The Real Deal New York

Blinded by the light: UES diners, neighbors upset at Anbau’s late night construction

Neighbors question whether DOB should have issued after-hours work permits

November 28, 2015 11:00AM

Anbau Enterprise's "Citizen360" at 360 E. 89th St. (Credit: SHoP Architects)

Anbau Enterprise’s “Citizen360” at 360 E. 89th St. (Credit: SHoP Architects)

If you’re at Cavatappo on the Upper East Side, do try the duck ragu. But do not sit at the table near the window! You’ll likely need a side of visors, thanks to flood lights beaming in from a development site across the street.

Light and sound from the construction site holding Anbau Enterprise’s 34-story luxury tower on 89th Street has UES restaurant owners and neighbors calling on the Department of Buildings to reconsider its policy on issuing after-hours work permits.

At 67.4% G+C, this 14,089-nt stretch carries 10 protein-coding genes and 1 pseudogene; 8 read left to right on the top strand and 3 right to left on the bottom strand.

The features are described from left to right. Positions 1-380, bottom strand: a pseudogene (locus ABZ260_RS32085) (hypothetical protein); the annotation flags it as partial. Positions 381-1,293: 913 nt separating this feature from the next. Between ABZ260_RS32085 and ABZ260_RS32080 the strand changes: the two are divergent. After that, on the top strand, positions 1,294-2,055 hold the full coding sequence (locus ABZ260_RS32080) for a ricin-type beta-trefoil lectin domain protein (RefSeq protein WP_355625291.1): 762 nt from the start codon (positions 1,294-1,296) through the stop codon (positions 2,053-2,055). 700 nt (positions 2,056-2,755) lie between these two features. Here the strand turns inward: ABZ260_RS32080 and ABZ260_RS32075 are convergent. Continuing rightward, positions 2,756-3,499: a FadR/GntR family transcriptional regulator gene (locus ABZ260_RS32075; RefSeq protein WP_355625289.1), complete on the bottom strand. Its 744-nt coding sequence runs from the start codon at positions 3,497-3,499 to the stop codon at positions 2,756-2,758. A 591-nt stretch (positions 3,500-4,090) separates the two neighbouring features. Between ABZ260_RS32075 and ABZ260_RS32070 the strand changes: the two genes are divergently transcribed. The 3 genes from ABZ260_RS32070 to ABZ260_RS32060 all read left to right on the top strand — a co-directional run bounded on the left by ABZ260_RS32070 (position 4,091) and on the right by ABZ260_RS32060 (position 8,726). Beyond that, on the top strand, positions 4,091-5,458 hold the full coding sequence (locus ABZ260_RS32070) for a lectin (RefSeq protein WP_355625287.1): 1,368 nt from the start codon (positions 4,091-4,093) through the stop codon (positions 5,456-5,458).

“There’s nothing I can do about it,” restaurant owner Luca Marcato told DNAinfo. “I put the customers against the wall or on the side. The people that suffer the most are the restaurants because customers have to physically come in, sit and endure the discomfort.”

Anbau, which is building an 83-unit condo tower with all the touches at 360 East 89th Street, says it’s working with neighbors and restaurant owners to mitigate the construction impacts as “Citizen360” rises.

In addition to regular permits, to accelerate the construction process, the developer was issued an after-hours permit by the city’s Department of Buildings, allowing it to work from 6 p.m. to 11 p.m. Anbau says it’s added sound barriers and coordinated as best as possible with upset neighbors, but is limited by the logistical process.

The developer has not committed any DOB violations related to noise or light issues.

Anbau purchased the development site last year for $33 million. Units at Citizen360, designed by SHoP Architects and set to open in 2017, range from $1.3 million to over $12 million. [DNAinfo]James Kleimann